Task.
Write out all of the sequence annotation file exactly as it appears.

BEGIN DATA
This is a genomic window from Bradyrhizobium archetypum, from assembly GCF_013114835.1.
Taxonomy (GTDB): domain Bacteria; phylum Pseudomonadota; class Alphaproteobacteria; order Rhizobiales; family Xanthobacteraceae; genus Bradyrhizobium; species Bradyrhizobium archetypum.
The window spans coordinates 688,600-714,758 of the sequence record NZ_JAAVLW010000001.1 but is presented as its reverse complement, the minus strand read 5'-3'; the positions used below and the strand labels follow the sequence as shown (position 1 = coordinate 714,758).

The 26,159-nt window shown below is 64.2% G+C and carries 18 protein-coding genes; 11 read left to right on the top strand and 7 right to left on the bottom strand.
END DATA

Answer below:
This is a genomic window from Bradyrhizobium archetypum, from assembly GCF_013114835.1.
Taxonomy (GTDB): domain Bacteria; phylum Pseudomonadota; class Alphaproteobacteria; order Rhizobiales; family Xanthobacteraceae; genus Bradyrhizobium; species Bradyrhizobium archetypum.
The window spans coordinates 688,600-714,758 of the sequence record NZ_JAAVLW010000001.1 but is presented as its reverse complement, the minus strand read 5'-3'; the positions used below and the strand labels follow the sequence as shown (position 1 = coordinate 714,758).

The 26,159-nt window shown below is 64.2% G+C and carries 18 protein-coding genes; 11 read left to right on the top strand and 7 right to left on the bottom strand.